While independent contractors generally aren’t employees of a business, workers’ compensation laws can muddle the rules—especially when it comes to the construction industry.
All Minnesotan employers are required to hold workers’ compensation coverage or be self-insured (in rare instances). These benefits protect workers who are injured on the job. This is great for employees, but what does it mean for independent contractors?
Worker’s compensation rules are especially complex in the construction industry, where independent contracting is common. The State of Minnesota offers a guideline to understand how independent contractor status effects workers compensation.
The state outlines nine factors for determining whether an someone qualifies as individual contractor. The number one factor states:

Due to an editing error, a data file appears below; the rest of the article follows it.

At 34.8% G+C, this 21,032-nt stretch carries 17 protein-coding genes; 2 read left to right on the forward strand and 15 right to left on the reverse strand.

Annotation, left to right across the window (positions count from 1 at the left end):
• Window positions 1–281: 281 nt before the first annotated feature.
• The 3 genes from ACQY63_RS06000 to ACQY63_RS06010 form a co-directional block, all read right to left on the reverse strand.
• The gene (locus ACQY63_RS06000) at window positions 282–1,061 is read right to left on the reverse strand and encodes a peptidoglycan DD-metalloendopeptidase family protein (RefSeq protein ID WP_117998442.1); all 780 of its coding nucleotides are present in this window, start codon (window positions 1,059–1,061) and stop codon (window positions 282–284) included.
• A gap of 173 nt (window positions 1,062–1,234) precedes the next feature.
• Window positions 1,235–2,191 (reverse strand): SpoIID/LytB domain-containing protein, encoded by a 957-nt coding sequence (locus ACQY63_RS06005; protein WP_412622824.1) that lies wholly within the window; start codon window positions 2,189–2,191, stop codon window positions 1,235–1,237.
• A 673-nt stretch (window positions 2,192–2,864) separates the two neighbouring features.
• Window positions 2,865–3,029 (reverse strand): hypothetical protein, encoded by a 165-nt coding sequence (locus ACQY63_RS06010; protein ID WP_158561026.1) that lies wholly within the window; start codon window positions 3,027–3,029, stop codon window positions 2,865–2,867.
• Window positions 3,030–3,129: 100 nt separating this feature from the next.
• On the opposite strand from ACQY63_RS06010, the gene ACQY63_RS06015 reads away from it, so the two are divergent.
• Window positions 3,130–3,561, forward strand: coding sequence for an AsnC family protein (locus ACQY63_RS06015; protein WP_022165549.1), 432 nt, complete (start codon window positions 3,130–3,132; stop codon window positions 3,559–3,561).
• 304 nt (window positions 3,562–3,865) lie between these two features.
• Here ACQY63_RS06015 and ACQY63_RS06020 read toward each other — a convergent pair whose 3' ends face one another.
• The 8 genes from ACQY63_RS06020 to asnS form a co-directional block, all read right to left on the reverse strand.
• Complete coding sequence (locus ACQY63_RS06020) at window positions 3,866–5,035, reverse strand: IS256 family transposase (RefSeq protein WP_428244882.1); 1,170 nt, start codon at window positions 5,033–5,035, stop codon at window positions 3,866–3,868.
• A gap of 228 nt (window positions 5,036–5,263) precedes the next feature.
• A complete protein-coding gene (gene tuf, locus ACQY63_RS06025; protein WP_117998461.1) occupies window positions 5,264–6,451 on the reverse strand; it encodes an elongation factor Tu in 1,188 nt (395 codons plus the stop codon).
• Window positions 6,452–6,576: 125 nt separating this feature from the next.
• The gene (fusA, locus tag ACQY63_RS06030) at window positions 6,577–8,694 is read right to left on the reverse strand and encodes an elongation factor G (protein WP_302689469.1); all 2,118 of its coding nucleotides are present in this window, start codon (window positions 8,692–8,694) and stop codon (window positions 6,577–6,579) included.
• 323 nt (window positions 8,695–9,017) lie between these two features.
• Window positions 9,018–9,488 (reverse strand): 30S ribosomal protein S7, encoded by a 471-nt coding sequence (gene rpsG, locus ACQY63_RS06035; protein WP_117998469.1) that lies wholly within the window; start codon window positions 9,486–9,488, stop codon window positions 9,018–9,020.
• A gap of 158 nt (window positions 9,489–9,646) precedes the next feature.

“Maintains a separate business with the individual’s own office, equipment, materials and other facilities.”
While this covers the most important factor—that an individual operates a separate business or files self-employed tax returns, all nine factors must be met to achieve independent contractor status. It is important for employers and contractors to review all nine.
Even independent contractors performing building construction services may be considered an employee. In these instances the employer must provide workers’ compensation coverage.
This is a complicated area. While the state offers good information that we suggest you review, the specifics can still be confusing.
Independent contractors and business owners need to be aware of worker's compensation laws. If you believe you are entitled workers’ compensation from an employer but actually meet the requirements of an independent contractor, you could be leaving yourself susceptible should you be injured.
No matter your status, you deserve protection from injuries while on the job.